Before the pandemic, around 70% of the country’s luxury spending took place overseas. Beyond the prestige associated with picking up goods in cities like Paris and Milan, traveling was a way to sidestep eye-watering domestic prices resulting from China’s heavy import taxes.
But a reduction in tariffs in 2018 and 2019 has mitigated the incentive to shop overseas, according to Reuters, which reported that handbags are now about 10% to 20% more expensive in China than abroad (compared with mark-ups of 50% or more in the previous decade). A recent push to attract mainland shoppers to southern China’s tax-free island of Hainan has meanwhile offered a more convenient local alternative.
There have been fundamental changes to the way both Chinese shoppers and labels operate. With the majority of Chinese luxury spending shifting to mainland stores during the pandemic, Western brands have spent the last three years investing in their mainland boutiques.
“The offering in mainland China is significantly improved in terms of store experience, but also service level,” said Wouters, adding that the proportion of luxury spending that happens overseas, instead of domestically, “will never go back to what it was before.”
Brands have also been finding new ways to engage with customers and hosting fashion shows in the country. In August 2020, when Louis Vuitton would typically be unveiling its Spring-Summer collection at Paris Men’s Fashion Week, the French brand instead held a star-studded show on the banks of the Huangpu River in Shanghai. The likes of Dior and Prada have also hosted major shows in the country since the pandemic began.
The increasing nuance with which labels cater to Chinese audiences is reflected in this year’s collections, according to Bohan Qiu, whose Shanghai-based creative agency Boh Project works with fashion brands to engage with mainland consumers.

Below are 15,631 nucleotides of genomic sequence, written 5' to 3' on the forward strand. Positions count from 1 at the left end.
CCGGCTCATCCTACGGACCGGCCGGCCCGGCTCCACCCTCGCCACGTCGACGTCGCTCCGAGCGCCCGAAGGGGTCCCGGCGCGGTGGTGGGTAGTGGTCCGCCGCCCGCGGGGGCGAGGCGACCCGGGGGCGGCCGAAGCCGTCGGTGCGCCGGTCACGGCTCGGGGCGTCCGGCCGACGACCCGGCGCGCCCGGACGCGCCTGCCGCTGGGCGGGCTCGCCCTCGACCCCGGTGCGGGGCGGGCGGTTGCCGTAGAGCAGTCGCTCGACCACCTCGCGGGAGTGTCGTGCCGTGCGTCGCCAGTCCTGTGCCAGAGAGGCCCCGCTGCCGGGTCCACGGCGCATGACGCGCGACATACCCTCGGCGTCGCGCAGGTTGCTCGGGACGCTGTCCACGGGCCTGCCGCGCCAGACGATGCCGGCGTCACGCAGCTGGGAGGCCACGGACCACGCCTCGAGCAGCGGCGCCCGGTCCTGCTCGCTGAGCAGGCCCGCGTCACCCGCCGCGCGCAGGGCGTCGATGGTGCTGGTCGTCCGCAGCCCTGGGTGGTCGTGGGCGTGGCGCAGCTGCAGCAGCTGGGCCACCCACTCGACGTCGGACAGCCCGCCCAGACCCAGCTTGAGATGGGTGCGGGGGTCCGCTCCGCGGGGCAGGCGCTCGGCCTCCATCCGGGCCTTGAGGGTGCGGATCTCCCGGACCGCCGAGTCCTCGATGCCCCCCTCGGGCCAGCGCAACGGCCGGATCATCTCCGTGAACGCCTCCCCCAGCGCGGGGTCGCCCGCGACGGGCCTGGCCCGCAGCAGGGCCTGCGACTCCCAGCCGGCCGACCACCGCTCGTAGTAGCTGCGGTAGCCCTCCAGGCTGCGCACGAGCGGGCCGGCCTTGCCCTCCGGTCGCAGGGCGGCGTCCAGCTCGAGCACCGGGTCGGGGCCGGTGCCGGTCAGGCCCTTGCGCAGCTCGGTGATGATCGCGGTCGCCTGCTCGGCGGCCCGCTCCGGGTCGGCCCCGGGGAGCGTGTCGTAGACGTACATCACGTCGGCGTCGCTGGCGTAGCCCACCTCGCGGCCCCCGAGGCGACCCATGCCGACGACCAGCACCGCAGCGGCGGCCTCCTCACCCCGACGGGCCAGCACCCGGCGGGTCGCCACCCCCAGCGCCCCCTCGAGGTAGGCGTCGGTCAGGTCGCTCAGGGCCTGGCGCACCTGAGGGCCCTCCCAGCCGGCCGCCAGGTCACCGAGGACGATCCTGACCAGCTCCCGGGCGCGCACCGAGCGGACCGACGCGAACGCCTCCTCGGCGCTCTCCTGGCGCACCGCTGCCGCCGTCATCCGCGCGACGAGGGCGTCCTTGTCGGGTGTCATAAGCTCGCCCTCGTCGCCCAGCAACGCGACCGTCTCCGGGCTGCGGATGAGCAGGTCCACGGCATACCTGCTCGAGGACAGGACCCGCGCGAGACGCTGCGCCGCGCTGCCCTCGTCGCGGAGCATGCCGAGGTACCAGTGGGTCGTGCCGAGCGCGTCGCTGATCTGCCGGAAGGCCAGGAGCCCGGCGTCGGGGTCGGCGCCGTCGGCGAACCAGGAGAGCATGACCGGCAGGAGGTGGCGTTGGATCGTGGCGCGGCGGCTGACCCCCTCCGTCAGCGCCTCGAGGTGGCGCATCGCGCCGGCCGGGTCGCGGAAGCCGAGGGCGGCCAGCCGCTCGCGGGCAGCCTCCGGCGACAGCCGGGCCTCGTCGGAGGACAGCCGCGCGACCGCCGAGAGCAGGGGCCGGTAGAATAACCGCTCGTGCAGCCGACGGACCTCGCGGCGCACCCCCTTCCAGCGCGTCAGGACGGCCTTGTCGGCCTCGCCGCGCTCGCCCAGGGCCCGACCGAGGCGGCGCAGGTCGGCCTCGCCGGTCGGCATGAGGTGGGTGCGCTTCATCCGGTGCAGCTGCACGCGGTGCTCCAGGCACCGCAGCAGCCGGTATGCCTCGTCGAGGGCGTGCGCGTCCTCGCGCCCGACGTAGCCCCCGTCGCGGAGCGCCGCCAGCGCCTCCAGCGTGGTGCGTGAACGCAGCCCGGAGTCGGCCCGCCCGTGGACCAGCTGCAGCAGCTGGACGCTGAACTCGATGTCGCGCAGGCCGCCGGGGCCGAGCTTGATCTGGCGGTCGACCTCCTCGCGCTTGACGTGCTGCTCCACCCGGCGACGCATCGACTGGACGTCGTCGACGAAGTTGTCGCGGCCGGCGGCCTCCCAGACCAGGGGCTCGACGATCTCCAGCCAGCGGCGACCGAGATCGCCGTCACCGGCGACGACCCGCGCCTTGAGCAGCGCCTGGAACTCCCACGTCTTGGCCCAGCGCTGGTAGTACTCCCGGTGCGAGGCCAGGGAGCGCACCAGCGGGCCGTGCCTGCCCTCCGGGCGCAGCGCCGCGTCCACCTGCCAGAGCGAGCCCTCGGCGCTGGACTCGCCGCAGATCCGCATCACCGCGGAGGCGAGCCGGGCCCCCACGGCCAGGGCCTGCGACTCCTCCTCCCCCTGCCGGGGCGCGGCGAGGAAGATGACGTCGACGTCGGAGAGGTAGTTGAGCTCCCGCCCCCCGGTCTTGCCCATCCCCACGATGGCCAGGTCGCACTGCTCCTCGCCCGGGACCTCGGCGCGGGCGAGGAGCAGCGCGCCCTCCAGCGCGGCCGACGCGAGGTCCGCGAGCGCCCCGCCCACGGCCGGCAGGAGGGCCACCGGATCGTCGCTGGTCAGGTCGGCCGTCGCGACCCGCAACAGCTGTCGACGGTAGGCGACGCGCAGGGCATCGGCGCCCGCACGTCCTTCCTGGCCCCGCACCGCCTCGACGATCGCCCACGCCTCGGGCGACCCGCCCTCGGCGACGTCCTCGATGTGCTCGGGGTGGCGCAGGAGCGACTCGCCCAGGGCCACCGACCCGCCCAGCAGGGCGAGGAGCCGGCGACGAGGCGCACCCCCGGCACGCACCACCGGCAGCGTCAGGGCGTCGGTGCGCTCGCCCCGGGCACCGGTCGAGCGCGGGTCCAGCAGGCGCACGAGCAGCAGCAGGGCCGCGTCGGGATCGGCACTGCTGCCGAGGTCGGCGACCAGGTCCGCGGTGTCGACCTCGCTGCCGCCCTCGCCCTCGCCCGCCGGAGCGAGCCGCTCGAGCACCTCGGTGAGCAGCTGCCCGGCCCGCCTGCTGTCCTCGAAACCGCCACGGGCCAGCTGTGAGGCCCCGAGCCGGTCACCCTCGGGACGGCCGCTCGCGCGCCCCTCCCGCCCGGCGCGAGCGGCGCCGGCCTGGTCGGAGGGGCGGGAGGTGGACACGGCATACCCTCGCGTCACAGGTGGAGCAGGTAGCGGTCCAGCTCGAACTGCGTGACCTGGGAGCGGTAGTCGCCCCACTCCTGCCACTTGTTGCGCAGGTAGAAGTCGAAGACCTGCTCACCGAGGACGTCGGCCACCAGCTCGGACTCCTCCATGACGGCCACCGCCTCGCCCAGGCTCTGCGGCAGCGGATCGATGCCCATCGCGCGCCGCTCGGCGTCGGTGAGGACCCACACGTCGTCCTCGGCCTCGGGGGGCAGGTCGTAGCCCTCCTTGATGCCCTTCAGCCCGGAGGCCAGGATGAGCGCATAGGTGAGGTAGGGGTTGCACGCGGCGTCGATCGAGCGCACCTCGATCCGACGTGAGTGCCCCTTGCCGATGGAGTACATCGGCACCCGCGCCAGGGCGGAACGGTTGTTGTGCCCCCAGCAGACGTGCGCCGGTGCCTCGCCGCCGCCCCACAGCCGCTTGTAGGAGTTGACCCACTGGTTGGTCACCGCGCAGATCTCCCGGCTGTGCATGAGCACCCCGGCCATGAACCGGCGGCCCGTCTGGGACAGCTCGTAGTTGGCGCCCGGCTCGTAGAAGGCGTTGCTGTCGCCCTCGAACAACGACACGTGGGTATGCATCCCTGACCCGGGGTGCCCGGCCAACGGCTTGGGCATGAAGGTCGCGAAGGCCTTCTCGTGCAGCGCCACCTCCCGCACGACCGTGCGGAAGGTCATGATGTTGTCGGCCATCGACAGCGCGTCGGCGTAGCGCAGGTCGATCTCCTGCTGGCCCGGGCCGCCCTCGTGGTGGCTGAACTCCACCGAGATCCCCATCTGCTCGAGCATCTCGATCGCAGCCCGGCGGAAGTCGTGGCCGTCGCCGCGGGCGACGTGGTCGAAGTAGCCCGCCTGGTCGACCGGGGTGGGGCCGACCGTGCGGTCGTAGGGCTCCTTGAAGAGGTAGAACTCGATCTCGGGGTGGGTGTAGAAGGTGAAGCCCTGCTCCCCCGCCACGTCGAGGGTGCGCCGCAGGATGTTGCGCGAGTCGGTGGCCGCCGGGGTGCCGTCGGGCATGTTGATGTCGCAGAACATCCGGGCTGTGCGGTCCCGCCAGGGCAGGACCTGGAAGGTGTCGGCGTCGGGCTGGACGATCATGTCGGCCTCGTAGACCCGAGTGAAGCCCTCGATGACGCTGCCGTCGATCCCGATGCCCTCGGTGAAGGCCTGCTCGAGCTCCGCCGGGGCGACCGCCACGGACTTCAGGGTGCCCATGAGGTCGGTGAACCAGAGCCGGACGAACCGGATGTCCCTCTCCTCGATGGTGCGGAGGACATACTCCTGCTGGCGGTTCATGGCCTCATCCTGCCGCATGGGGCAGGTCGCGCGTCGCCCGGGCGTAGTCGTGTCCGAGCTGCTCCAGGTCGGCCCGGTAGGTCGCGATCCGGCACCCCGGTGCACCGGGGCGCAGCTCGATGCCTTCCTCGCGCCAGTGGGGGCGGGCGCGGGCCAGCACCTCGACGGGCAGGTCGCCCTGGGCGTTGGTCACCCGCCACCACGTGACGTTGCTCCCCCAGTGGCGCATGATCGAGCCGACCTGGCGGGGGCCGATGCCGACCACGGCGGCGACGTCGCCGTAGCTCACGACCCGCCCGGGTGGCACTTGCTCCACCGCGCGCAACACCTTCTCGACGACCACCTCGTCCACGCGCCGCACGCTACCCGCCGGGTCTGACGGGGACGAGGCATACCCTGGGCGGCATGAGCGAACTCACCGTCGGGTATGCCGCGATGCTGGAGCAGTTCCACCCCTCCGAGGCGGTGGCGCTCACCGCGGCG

“For many years, all the brands came out with these big animal zodiac prints and everything’s in red,” he said on the phone from France, where he is attending Paris Fashion Week. “It’s not ‘wrong,’ but I feel like it’s not very contemporary anymore. I don’t know anybody, myself included, that I’ve seen buying an animal zodiac (luxury item) for the year.
“Aside from designs that are a little bit more humorous or funny, if you just put a really obvious animal print on things, it feels like lazy marketing nowadays,” he added.
Several brands have turned to cartoon rabbits, with Moschino and Hugo Boss opting for Bugs Bunny, Tommy Hilfiger and Mulberry pushing products featuring Miffy and Versace imagining a character of its own, Biggie Bunny, complete whoith sunglasses, outsized bling and chunky sneakers. But many have taken a less literal approach, looking to traditional crafts or collaborating with Chinese creatives.
Take Bottega Veneta’s festive campaign, for example, which saw Chinese director Jess Jing Zou produce a short film showing models returning home via train, boat or car through some of the country’s diverse landscapes. Elsewhere, Prada’s “Memories of Beauty” campaign is entirely rabbit-free, while sister label Miu Miu’s capsule collection that completely eschews the traditional color red.
Comparatively timeless designs not only have more chance of outliving the annual fashion cycle, Qiu said, they also demonstrate a better understanding of what today’s luxury shoppers are looking for.
“People want more and more authenticity, and people want brands to really understand the cultural nuances and do something that doesn’t seem too blunt,” he said, pointing to Spanish label Loewe’s recent “Chinese Monochrome” collection — which reimagined the country’s traditional porcelain as leather goods — as an example of effectively engaging with mainland consumers.
“Tradition still matters, but how do we look at it in contemporary ways?”
Top image: A campaign image for Gucci’s Year of the Rabbit capsule collection.